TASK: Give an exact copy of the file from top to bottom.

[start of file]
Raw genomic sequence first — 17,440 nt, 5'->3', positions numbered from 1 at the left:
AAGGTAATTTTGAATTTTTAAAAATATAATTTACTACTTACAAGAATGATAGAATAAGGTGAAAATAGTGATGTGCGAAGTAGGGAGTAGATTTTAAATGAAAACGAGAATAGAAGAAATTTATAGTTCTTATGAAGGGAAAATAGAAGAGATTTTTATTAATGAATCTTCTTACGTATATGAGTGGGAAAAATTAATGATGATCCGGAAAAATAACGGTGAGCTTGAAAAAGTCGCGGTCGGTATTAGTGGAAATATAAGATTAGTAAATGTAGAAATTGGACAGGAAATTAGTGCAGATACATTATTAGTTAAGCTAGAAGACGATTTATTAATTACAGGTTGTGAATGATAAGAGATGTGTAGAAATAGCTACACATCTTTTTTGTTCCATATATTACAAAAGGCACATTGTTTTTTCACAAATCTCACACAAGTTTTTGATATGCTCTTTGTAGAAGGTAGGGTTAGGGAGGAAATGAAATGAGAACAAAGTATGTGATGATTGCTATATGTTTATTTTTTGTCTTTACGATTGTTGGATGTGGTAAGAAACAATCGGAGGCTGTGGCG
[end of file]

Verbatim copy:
Raw genomic sequence first — 17,440 nt, 5'->3', positions numbered from 1 at the left:
AAGGTAATTTTGAATTTTTAAAAATATAATTTACTACTTACAAGAATGATAGAATAAGGTGAAAATAGTGATGTGCGAAGTAGGGAGTAGATTTTAAATGAAAACGAGAATAGAAGAAATTTATAGTTCTTATGAAGGGAAAATAGAAGAGATTTTTATTAATGAATCTTCTTACGTATATGAGTGGGAAAAATTAATGATGATCCGGAAAAATAACGGTGAGCTTGAAAAAGTCGCGGTCGGTATTAGTGGAAATATAAGATTAGTAAATGTAGAAATTGGACAGGAAATTAGTGCAGATACATTATTAGTTAAGCTAGAAGACGATTTATTAATTACAGGTTGTGAATGATAAGAGATGTGTAGAAATAGCTACACATCTTTTTTGTTCCATATATTACAAAAGGCACATTGTTTTTTCACAAATCTCACACAAGTTTTTGATATGCTCTTTGTAGAAGGTAGGGTTAGGGAGGAAATGAAATGAGAACAAAGTATGTGATGATTGCTATATGTTTATTTTTTGTCTTTACGATTGTTGGATGTGGTAAGAAACAATCGGAGGCTGTGGCG